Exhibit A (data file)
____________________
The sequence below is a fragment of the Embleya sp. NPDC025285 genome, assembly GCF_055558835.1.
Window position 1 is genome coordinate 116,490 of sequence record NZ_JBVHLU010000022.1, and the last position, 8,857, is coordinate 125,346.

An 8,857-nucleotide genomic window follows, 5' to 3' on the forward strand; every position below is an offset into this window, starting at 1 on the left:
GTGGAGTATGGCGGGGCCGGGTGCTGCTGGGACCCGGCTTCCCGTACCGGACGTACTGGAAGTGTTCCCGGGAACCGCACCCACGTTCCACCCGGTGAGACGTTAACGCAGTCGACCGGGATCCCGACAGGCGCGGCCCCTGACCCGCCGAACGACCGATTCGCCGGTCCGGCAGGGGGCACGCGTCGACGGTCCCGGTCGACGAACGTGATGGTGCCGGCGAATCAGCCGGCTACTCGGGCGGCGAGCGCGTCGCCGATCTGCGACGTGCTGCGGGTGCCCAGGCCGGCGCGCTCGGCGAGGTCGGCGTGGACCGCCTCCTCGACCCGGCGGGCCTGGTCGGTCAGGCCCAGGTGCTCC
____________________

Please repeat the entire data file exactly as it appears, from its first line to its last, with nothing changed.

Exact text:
The sequence below is a fragment of the Embleya sp. NPDC025285 genome, assembly GCF_055558835.1.
Window position 1 is genome coordinate 116,490 of sequence record NZ_JBVHLU010000022.1, and the last position, 8,857, is coordinate 125,346.

An 8,857-nucleotide genomic window follows, 5' to 3' on the forward strand; every position below is an offset into this window, starting at 1 on the left:
GTGGAGTATGGCGGGGCCGGGTGCTGCTGGGACCCGGCTTCCCGTACCGGACGTACTGGAAGTGTTCCCGGGAACCGCACCCACGTTCCACCCGGTGAGACGTTAACGCAGTCGACCGGGATCCCGACAGGCGCGGCCCCTGACCCGCCGAACGACCGATTCGCCGGTCCGGCAGGGGGCACGCGTCGACGGTCCCGGTCGACGAACGTGATGGTGCCGGCGAATCAGCCGGCTACTCGGGCGGCGAGCGCGTCGCCGATCTGCGACGTGCTGCGGGTGCCCAGGCCGGCGCGCTCGGCGAGGTCGGCGTGGACCGCCTCCTCGACCCGGCGGGCCTGGTCGGTCAGGCCCAGGTGCTCC